Lisa Balsdon knows cancer from both sides.

As a radiation therapist, she has spent 25-plus years treating cancer patients at the Juravinski Cancer Centre.

As a breast cancer patient herself, the Waterdown resident appreciated a whole new dimension of cancer treatment.

“I found it completely overwhelming,” said Lisa, who is the BRIGHT Run’s 2019 survivor spokesperson. “Even with my background, and with a wonderful medical team explaining everything, it was very difficult.”

Each year, one of the survivors in the BRIGHT Run breast cancer community takes on the role of survivor spokesperson, telling their story on event day. It is a moving tribute to both the individual and to all breast cancer patients.

Lisa says her cancer experience has enhanced her work as a radiation therapist.

“Everybody’s experience is their own,” she said. “But when you see a patient who is really in distress, it does seem to help if I ask if it would help them to learn that I’ve been there.”

She has also shared her feelings about treatment with her colleagues.

Lisa was 45 when she was diagnosed with Stage 2B infiltrating ductal breast cancer in March 2015. She underwent surgery, chemotherapy and radiation treatment. She also participated in a clinical trial of oncotype DX testing, which is used to help determine if a patient needs chemotherapy.

About 15 years ago, Lisa’s mom was diagnosed with breast cancer at age 64. A year later, she developed a second breast cancer in the opposite breast. Today, at 79, her mom is cancer-free.

That experience led Lisa to her first mammogram at age 40, which was clear. She had another mammogram at 45 and that led to her diagnosis.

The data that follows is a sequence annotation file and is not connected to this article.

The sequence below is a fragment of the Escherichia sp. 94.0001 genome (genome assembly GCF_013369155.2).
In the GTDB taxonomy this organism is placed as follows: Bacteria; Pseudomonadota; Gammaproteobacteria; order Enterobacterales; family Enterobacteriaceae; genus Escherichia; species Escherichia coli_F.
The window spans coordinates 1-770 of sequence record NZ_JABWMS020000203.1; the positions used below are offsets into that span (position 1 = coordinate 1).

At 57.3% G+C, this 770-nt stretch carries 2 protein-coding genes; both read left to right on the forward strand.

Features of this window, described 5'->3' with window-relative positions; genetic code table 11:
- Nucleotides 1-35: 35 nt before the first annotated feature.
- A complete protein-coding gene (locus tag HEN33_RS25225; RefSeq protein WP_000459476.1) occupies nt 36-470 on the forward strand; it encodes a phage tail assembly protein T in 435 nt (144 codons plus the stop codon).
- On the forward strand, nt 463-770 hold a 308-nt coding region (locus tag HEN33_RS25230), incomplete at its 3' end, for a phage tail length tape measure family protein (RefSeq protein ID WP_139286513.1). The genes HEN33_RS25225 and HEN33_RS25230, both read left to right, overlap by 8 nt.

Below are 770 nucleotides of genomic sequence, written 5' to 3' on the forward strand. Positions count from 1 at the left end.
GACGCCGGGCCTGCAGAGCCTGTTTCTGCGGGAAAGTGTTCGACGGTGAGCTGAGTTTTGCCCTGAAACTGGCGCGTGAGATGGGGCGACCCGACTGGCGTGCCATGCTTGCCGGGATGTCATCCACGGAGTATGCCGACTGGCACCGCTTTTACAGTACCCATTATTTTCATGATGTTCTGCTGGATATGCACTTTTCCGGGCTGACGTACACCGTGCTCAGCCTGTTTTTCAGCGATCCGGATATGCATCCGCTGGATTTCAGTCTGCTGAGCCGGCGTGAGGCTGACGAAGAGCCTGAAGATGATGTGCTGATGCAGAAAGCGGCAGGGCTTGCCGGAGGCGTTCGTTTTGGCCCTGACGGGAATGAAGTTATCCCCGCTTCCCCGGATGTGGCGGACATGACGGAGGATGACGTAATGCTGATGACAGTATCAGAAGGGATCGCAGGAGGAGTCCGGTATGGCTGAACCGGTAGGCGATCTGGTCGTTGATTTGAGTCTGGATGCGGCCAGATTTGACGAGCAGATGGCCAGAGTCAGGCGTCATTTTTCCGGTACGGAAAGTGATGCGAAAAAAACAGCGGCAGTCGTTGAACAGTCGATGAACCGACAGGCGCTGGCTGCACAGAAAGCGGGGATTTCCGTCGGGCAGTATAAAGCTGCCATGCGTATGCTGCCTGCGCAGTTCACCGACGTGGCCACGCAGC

“I didn’t feel a lump,” she said. “I went for that mammogram on a coffee break, was recalled and had an ultrasound and biopsy the same day. That’s how efficient they are at the Breast Assessment Centre.”

BRIGHT 2019 marks Lisa’s 11th year as a member of the Linear Accelerators Team, a team of radiation therapists and their families and friends based at the Juravinski Cancer Centre.

She joined the team well before her own diagnosis, and over the years was joined on-and-off by her husband, David, and their two adult daughters, one of whom is a radiation therapist in Calgary.

Since 2015, though, the whole family has turned out for the event and David has joined the BRIGHT Run executive.

At the 2016 BRIGHT Run, Lisa and a work friend listened to that year’s survivor spokesperson, Donna Stampone, and the friend predicted that Lisa would be on the BRIGHT Run stage telling her story someday.

“I wasn’t so sure about that,” Lisa said with a chuckle. “I like small groups more than large ones! But I sort of felt it was inevitable because I do have an interesting perspective.”

Although she is somewhat nervous about how to talk about such an emotional topic, she also sees it as an opportunity to close this chapter of her cancer journey and continue on her road as a cancer survivor.

“I do feel a responsibility to give back to the community that helped care for me so well,” she said. “This is one way to do that.”